“Bob’s impact is universal. He taught students from all walks of life to inspire a more just, aware, and proactive community. Before social practice became a pillar focus of design education, Bob was mentoring first-year students, expanding their world view, motivating them to altruistic beliefs they carry throughout their lives. His beginnings at Washington University as an artist in an architecture school preceded the interdisciplinary model of the Sam Fox School. Bob was ahead of his time on all issues that mattered. He devoted his full life to the community on- and off-campus. A friend and inspiring colleague to many of us, Bob’s voice lives on, and we know that he will continue to challenge us and inspire the growth of self-reflection and activism." —Heather Woofter, director of the College of Architecture and Graduate School of Architecture & Urban Design, and the Sam and Marilyn Fox Professor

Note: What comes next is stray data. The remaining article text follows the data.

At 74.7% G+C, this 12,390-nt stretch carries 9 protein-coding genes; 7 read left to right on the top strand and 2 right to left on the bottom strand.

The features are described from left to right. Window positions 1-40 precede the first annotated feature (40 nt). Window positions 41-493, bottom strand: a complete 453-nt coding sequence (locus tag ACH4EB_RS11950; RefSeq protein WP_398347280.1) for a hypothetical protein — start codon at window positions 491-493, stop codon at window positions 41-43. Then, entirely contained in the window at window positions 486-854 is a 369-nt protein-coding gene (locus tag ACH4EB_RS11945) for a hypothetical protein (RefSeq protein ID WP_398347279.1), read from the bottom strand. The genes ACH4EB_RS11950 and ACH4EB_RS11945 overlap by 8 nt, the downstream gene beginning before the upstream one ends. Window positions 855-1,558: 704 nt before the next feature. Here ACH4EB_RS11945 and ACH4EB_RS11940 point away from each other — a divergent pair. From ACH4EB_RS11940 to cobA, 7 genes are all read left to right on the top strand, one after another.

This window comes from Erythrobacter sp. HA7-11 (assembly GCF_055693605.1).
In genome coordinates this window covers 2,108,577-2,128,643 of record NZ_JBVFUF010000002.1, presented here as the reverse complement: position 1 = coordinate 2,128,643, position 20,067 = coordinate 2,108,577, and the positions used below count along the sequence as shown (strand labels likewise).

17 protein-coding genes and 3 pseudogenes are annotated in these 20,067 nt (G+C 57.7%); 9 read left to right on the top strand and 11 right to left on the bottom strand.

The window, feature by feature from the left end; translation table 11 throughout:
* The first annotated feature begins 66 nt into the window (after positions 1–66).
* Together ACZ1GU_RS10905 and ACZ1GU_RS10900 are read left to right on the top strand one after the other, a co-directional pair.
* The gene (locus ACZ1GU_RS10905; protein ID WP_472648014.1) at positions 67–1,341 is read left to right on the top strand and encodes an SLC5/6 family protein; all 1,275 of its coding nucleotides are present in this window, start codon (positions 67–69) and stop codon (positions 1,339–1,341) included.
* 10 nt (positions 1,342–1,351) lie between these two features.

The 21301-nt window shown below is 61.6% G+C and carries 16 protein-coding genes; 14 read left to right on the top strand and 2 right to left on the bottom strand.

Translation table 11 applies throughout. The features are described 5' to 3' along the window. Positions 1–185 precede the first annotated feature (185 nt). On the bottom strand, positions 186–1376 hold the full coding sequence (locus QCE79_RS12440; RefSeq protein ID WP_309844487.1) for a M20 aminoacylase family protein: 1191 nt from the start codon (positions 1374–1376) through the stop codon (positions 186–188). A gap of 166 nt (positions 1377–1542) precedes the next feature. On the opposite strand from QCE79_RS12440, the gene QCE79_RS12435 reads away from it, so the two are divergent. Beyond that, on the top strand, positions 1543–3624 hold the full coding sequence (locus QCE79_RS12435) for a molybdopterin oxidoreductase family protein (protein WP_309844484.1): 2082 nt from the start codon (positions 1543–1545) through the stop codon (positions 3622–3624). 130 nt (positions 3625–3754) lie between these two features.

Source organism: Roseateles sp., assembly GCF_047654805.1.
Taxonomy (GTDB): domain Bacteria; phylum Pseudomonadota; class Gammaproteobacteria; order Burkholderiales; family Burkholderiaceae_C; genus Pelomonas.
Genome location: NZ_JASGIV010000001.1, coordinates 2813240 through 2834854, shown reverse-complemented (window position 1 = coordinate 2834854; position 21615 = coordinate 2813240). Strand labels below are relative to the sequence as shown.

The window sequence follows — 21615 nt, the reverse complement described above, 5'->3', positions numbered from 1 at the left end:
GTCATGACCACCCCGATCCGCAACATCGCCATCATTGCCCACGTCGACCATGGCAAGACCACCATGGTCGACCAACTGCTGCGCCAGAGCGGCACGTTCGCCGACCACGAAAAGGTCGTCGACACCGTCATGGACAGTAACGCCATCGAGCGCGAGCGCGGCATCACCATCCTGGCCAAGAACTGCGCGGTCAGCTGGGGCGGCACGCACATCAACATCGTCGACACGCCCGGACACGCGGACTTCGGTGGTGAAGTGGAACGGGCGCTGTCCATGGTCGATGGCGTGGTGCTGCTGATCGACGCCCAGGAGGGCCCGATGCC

Ron Fondaw, “Hole in The Border Wall.” Digital photo print.

Professor Ron Fondaw is retiring after 25 years with the University. Within the College and Graduate School of Art, he has served as area coordinator for the undergraduate sculpture major and also worked closely with students in the MFA in Visual Art program, including on community projects that promote positive health outcomes through art. Most recently, his students created site-specific works for an Affinia Healthcare facility and the Early Childhood Center at Grace Hill Settlement House. He also served as a faculty scholar in the University’s Institute for Public Health.